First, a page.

Travel journal - Chitrakoot
Chitakoot, a city shared by Uttar Pradesh and Madhya Pradesh, is still untouched by touristy crowds. A quiet getaway, with enough happening locally to interest a curious visitor.
Karwi Railway Station
Karwi, the closest railway station to Chitrakoot, at 2.00 a.m. was a sleepy place. After waiting around for a while, we realised that it was possible to commute to Chitakoot from here, even at this predawn hour. Sure enough, tempos plying on the road took us to Chitakoot. At 4.00 a.m., I found myself guarding our family luggage on Ram ghat, which was lit up by nothing more than star-light. There was a power cut in UP's part of Chitrakoot, while MP's Chitakoot was still bright with electric lights.
On the banks of River Mandakini, Chitrakoot
Ram ghat, especially under the clear summer sky was a favoured place by mendicants for sleeping. Much before it was daybreak, most of them were up for a dip in the River Mandakini, and some had settled down for meditation as well!
A little away from where I was sitting, a middle-aged man sang a local song in praise of Mayher Devi. It just seemed insane that someone wanted to sing at the top of their voice at this beautiful hour where night mingled into day-break. Nonetheless, he sang so joyously that it didn't offend. He was completely absorbed alternately in singing, swimming and bathing. He was dressed as a mendicant, I saw later when the lights turned on, flooding the marble-floored Ram ghat. It was a clean place.
It was easy to understand why the mendicant was singing early morning. The waters were not only clean, but a balm for the tired senses. We bathed, laughed, tried a bit of swimming and sang...
With the power restored to UP's Chitrakoot, we checked into Bharat temple's ashram, up a flight of steep steps, right there at Ram ghat itself. The place had been monkey-proofed with overhead netting in the courtyard. The food was delicious. Satwic vegetarian Vaishnav cuisine - cooked especially for the temple deities and their guests - us.
River Mandakini in Chitrakoot gets its name from the Mandakini Ganga in the Himalayas. Mandakini sprang from a hill at Chitakoot in answer to an invocation to River Ganga by Rishi Atri's wife, Anusuya.
Bathing in Mandakini with friends, it was easy to understand why the mendicant was singing early morning. The waters were not only clean, but a balm for the tired senses. We bathed, laughed, tried a bit of swimming and sang to express our joy and gratitude. We sang 'Meethe ras se bhariori Radha Rani laage, mane meetho meetho Yamuna ji no pani lage...' a Rajasthani-Gujarati song favouring Radha and River Yamuna... But of course, we lost track of the number of songs that followed and how long we remained in the water. It was summer, June to be precise; a prolonged dip in the soothing waters of River Mandakini at Chitrakoot was the best thing that happened to us.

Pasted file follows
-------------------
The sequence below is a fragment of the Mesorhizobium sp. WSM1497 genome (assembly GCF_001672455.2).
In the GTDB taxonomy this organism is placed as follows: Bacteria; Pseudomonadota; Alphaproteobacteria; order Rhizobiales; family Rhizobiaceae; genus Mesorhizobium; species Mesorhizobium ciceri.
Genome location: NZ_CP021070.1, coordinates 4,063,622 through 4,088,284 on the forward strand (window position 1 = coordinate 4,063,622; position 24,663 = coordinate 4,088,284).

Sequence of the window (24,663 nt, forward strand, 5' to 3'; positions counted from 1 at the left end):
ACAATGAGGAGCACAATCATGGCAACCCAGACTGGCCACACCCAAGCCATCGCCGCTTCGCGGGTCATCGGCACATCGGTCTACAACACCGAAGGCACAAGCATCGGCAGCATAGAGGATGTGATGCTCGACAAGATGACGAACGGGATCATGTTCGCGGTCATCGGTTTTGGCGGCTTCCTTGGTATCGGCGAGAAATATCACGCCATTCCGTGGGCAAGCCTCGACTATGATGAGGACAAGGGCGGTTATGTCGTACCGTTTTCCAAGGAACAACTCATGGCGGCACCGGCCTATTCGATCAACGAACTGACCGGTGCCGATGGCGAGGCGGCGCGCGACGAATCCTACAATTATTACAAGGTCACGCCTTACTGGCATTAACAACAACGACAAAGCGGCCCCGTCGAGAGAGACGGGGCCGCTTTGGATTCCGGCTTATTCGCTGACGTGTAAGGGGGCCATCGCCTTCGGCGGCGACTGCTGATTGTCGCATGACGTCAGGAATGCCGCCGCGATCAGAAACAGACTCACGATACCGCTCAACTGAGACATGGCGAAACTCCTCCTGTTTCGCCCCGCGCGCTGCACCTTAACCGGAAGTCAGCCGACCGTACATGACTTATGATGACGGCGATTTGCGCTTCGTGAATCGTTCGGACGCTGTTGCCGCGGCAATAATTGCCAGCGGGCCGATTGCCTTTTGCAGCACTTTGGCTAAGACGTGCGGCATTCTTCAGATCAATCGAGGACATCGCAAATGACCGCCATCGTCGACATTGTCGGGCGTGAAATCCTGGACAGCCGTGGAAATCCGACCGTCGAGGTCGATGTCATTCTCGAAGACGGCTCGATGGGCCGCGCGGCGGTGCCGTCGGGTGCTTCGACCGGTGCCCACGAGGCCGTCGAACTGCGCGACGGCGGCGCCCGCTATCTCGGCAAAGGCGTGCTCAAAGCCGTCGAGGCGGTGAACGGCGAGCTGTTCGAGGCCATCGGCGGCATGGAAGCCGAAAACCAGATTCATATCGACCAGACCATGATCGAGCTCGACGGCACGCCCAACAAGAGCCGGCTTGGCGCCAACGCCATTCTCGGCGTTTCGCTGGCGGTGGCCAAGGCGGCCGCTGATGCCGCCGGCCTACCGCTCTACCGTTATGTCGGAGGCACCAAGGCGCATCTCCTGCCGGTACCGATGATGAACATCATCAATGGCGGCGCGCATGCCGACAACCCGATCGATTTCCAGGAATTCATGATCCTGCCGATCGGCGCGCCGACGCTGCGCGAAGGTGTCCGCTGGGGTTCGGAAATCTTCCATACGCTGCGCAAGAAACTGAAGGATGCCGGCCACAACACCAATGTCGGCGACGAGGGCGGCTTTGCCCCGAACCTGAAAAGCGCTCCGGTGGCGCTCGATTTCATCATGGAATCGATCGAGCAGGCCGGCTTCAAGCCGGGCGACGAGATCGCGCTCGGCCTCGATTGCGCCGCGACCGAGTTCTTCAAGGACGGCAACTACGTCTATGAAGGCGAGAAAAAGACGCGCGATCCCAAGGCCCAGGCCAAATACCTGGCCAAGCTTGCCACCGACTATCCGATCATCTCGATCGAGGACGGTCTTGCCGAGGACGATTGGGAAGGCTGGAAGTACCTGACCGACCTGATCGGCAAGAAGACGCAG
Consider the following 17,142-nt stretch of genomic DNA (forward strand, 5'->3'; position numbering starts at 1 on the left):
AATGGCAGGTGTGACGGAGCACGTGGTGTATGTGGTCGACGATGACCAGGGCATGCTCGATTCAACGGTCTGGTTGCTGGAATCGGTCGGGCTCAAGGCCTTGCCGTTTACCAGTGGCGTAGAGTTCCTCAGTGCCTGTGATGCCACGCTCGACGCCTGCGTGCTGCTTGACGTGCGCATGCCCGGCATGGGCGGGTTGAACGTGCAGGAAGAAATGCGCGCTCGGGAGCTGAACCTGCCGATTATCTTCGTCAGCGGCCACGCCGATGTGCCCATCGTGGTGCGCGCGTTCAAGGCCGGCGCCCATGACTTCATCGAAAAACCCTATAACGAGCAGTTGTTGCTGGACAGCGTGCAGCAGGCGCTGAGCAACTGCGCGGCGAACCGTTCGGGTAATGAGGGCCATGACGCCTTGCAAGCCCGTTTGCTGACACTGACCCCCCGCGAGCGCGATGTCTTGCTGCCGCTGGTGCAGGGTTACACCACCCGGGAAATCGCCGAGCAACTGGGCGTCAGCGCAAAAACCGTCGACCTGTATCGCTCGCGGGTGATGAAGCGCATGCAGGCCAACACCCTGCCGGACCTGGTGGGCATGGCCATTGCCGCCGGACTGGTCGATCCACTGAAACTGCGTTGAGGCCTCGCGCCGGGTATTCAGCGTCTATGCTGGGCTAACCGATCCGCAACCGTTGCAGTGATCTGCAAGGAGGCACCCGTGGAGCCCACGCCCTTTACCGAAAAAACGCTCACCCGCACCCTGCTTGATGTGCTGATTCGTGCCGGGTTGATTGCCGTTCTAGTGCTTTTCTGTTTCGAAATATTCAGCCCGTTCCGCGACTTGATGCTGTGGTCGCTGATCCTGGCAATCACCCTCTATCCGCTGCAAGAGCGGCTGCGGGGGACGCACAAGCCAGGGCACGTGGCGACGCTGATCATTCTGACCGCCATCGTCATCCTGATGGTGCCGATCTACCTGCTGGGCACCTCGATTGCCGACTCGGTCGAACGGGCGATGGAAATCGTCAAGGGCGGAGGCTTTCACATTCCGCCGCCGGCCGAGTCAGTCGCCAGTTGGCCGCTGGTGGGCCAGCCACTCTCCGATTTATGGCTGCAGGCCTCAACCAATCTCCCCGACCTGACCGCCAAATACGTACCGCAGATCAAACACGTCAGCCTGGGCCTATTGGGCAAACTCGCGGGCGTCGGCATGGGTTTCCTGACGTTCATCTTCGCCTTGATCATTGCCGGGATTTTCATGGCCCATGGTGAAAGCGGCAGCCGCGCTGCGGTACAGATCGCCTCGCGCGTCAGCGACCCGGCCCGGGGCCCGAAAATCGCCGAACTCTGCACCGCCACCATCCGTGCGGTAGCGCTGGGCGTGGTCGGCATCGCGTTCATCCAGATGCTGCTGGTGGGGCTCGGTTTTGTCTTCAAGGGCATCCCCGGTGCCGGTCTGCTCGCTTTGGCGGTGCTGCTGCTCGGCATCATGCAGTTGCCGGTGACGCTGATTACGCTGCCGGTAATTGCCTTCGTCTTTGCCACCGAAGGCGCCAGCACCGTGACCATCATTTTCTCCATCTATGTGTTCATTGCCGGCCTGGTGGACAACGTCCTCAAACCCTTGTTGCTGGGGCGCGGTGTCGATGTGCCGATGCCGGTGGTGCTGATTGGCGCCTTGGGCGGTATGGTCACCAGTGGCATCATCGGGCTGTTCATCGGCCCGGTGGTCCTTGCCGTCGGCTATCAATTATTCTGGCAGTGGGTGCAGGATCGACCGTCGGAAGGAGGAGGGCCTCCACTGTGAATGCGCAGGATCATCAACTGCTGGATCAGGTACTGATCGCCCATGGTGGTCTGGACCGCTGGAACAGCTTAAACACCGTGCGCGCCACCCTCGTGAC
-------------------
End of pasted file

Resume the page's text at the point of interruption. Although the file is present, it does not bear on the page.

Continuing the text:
Kamadgiri, the sacred hill
A visit to Kamad giri, the hill where Ram, Sita and Laxman spent 11 years, was in tune with the simple, sacred, clean feel of Chitrakoot. Old temples, old buildings, bright flowers, incense, monkeys, birds, cows and dogs - the regulars were there, but the ambience was like that of no other place. Even the city of Ayodhya in UP, which is Ram's place of birth and residence is no match for the sanctity of Kamd giri.
The green jungle on Kamad giri itself is out of reach for people. Temples at the base of the hill, all along the parikrama marg are all open to visitors. Peacocks on the parikrama marg are a special sight! So are little houses made by devotees aspiring for a house of their own. Little houses made of rocks and pebbles that had rolled down from Kamad giri itself.
I saw families collect stones, to build knee-high or higher structures, complete with roofing, several rooms, courtyards and more. The primary idea was to gift a house to Sita, Ram and Laxman for their stay here. And the other idea was to be able to build a similar house for one's own family. Sweet thought! It brought a smile to my face watching families sit down together building mini-homes by the roadside at the base of Kamad giri. We tried one too.
Flavours of Chitrakoot
Local sweet shops here sell a local speciality - Lauki halwa, sprinkled with rose petals, rose water and musk melon seeds.
When back to Chitrakoot on a tempo, it was time to loll on the bajra-boats. We noticed at the Bharat temple that all Saligram deities were immersed silver bowls of water and jasmine flowers. Just the thing for a warm afternoon.
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Rail: The nearest railway station is Karvi-8 km, from where trains are available for important cities.
Air: The nearest airport is Khajuraho-185 km.
Road: Chitrakoot is well connected by road - Satna-75 km, Kalinjar-88 km, Allahabad-127 km, Mahoba-127 km, Jhansi-274 km, Lucknow-285 km.